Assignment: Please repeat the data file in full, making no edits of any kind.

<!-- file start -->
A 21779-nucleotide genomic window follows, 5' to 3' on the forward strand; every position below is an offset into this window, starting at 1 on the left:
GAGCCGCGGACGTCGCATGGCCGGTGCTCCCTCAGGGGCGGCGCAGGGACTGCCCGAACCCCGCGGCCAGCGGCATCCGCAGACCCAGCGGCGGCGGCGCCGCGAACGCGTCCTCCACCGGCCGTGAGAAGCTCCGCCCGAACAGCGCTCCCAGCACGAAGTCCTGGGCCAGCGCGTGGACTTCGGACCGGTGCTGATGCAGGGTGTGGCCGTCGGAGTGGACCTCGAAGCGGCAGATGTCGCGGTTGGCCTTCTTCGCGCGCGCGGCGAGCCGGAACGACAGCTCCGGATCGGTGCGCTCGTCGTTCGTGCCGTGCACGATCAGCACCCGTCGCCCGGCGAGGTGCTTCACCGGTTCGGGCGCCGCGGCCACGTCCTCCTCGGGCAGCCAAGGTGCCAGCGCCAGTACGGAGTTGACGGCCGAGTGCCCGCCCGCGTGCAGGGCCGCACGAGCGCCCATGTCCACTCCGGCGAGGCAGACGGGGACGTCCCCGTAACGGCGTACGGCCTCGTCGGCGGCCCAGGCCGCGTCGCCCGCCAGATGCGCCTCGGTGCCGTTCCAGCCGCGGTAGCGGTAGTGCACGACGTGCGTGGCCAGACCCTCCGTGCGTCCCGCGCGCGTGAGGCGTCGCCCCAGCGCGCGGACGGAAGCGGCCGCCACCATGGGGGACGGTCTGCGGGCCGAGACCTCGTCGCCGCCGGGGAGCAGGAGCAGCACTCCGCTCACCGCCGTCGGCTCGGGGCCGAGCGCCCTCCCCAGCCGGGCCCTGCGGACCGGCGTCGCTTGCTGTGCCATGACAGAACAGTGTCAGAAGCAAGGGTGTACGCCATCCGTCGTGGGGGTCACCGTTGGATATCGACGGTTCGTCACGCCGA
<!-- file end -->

A 21779-nucleotide genomic window follows, 5' to 3' on the forward strand; every position below is an offset into this window, starting at 1 on the left:
GAGCCGCGGACGTCGCATGGCCGGTGCTCCCTCAGGGGCGGCGCAGGGACTGCCCGAACCCCGCGGCCAGCGGCATCCGCAGACCCAGCGGCGGCGGCGCCGCGAACGCGTCCTCCACCGGCCGTGAGAAGCTCCGCCCGAACAGCGCTCCCAGCACGAAGTCCTGGGCCAGCGCGTGGACTTCGGACCGGTGCTGATGCAGGGTGTGGCCGTCGGAGTGGACCTCGAAGCGGCAGATGTCGCGGTTGGCCTTCTTCGCGCGCGCGGCGAGCCGGAACGACAGCTCCGGATCGGTGCGCTCGTCGTTCGTGCCGTGCACGATCAGCACCCGTCGCCCGGCGAGGTGCTTCACCGGTTCGGGCGCCGCGGCCACGTCCTCCTCGGGCAGCCAAGGTGCCAGCGCCAGTACGGAGTTGACGGCCGAGTGCCCGCCCGCGTGCAGGGCCGCACGAGCGCCCATGTCCACTCCGGCGAGGCAGACGGGGACGTCCCCGTAACGGCGTACGGCCTCGTCGGCGGCCCAGGCCGCGTCGCCCGCCAGATGCGCCTCGGTGCCGTTCCAGCCGCGGTAGCGGTAGTGCACGACGTGCGTGGCCAGACCCTCCGTGCGTCCCGCGCGCGTGAGGCGTCGCCCCAGCGCGCGGACGGAAGCGGCCGCCACCATGGGGGACGGTCTGCGGGCCGAGACCTCGTCGCCGCCGGGGAGCAGGAGCAGCACTCCGCTCACCGCCGTCGGCTCGGGGCCGAGCGCCCTCCCCAGCCGGGCCCTGCGGACCGGCGTCGCTTGCTGTGCCATGACAGAACAGTGTCAGAAGCAAGGGTGTACGCCATCCGTCGTGGGGGTCACCGTTGGATATCGACGGTTCGTCACGCCGA